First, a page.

The New Testament ascribes this Psalm to David and frequently quotes this Psalm when speaking of Jesus as the Son of David and the Son of God.
We see that the promises given to David are fulfilled in Christ.
The Psalmist addresses three main points throughout , in which I will go into further detail. The three points point to the theme of Kingship and that the Lord reigns supreme.
The three points are as follows:
Enemies of God (1-3)
The Lord’s anointed (4-9)
Call to repentance and faith in the God of Israel (10-12)
David begins the Psalm by addressing the nations that rage against the Lord and his anointed. The kings organize amongst themselves and lead the nations to a plot in vain.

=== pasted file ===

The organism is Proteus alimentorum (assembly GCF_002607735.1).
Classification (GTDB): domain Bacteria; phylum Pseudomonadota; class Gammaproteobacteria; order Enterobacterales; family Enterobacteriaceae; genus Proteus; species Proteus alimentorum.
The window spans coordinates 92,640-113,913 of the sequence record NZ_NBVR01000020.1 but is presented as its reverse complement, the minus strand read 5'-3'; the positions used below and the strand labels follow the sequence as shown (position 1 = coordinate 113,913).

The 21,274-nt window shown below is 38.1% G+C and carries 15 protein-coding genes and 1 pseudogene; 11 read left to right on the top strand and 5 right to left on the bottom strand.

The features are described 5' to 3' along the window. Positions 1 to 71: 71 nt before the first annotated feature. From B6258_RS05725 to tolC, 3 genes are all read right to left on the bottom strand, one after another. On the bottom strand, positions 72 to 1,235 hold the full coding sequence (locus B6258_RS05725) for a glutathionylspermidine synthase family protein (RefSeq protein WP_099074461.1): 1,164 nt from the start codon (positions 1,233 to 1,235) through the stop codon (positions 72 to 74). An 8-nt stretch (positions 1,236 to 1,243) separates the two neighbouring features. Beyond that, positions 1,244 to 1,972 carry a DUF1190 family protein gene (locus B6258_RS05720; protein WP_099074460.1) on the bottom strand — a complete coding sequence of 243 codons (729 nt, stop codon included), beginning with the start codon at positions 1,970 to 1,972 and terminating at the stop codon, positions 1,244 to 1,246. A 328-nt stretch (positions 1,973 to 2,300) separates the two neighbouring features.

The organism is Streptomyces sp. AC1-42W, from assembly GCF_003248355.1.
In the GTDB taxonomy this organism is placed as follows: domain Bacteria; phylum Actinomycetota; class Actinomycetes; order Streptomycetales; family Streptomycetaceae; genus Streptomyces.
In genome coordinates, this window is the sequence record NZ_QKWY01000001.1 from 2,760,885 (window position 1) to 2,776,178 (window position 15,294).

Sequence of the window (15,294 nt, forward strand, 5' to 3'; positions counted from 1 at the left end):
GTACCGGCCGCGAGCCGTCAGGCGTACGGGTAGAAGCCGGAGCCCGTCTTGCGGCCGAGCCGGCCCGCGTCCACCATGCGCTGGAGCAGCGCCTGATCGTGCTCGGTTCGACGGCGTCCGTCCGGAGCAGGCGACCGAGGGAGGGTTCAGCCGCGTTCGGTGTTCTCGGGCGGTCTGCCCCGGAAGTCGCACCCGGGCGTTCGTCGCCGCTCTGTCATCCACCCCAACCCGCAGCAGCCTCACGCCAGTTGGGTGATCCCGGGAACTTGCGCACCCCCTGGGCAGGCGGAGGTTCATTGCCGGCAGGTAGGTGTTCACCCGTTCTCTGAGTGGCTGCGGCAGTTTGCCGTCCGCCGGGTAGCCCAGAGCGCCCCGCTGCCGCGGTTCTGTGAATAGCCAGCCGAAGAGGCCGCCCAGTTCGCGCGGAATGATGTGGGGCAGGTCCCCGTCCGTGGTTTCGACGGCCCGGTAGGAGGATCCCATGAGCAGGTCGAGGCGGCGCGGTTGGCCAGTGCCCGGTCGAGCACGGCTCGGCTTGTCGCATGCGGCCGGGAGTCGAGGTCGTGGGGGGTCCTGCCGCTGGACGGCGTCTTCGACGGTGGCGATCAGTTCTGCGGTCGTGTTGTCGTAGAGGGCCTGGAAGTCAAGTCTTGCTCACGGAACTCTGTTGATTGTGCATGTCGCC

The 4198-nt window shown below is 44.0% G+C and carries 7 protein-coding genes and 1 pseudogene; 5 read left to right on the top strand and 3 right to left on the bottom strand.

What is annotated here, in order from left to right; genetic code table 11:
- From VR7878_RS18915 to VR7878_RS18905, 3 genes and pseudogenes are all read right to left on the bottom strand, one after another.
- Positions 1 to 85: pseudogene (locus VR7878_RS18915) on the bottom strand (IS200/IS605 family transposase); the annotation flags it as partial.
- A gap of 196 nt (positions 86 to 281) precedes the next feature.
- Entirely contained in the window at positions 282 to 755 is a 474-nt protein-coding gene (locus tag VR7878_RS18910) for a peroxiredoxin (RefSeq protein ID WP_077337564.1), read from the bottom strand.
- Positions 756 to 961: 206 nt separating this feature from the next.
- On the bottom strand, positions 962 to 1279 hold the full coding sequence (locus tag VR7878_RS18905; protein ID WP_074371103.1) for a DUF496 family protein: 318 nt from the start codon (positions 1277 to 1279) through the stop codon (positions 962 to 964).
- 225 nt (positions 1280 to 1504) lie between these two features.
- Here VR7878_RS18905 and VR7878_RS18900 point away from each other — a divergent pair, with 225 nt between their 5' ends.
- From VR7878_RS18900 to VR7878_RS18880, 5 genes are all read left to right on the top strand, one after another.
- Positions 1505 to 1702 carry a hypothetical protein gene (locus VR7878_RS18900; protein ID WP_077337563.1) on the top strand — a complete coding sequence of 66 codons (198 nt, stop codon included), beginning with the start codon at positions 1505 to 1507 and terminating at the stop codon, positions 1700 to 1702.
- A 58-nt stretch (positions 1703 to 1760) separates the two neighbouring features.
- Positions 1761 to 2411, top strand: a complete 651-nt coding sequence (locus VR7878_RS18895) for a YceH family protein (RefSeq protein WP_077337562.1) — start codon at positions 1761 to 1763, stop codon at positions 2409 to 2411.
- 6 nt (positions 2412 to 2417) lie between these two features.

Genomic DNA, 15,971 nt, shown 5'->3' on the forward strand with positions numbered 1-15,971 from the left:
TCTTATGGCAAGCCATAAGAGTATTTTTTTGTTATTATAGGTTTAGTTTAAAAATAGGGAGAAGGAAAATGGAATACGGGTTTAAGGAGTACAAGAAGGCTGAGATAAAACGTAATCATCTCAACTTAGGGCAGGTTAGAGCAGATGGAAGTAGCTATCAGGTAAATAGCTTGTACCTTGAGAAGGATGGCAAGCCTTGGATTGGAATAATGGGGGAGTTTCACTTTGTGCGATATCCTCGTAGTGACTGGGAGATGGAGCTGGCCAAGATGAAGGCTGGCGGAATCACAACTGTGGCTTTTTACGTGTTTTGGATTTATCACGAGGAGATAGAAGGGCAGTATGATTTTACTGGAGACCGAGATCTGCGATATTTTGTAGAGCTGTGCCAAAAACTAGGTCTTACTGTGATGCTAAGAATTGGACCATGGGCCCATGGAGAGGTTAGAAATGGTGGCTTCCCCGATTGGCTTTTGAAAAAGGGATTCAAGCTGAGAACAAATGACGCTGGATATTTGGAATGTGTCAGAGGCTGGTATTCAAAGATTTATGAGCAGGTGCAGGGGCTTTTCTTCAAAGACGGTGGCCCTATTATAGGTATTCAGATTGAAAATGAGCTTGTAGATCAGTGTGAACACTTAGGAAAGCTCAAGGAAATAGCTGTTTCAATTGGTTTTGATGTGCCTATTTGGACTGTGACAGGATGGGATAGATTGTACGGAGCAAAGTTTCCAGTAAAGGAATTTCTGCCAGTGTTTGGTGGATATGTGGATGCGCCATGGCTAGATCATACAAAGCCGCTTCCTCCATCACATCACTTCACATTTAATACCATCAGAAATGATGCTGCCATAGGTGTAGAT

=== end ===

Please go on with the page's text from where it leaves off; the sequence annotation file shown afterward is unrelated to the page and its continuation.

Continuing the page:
The Psalmist brings an awareness to the reader of the wickedness that surrounded God’s anointed and reveals the sinfulness of the nations who wanted to “burst their bonds apart and cast away their cords”.
This term is a metaphor for rebellion. The nations are in absolute rebellion against the Lord and his anointed, who was David.
God had anointed David and placed him on the throne, the nations around did not recognize the Holy transaction that occured between the Creator and his king. David also alludes to a greater King who will reign as the Lord’s anointed.
Interesting that Jesus also uses similar language in , reminding his hearer that if they are hated by the world to remember that the world hated him first. This scripture is a fulfillment of the hatred by the nations in .
The Lord responds to the nations rage by reminding them of his anointed who will reign in Zion, both in the present and for eternity. Lets look at verses 4-9.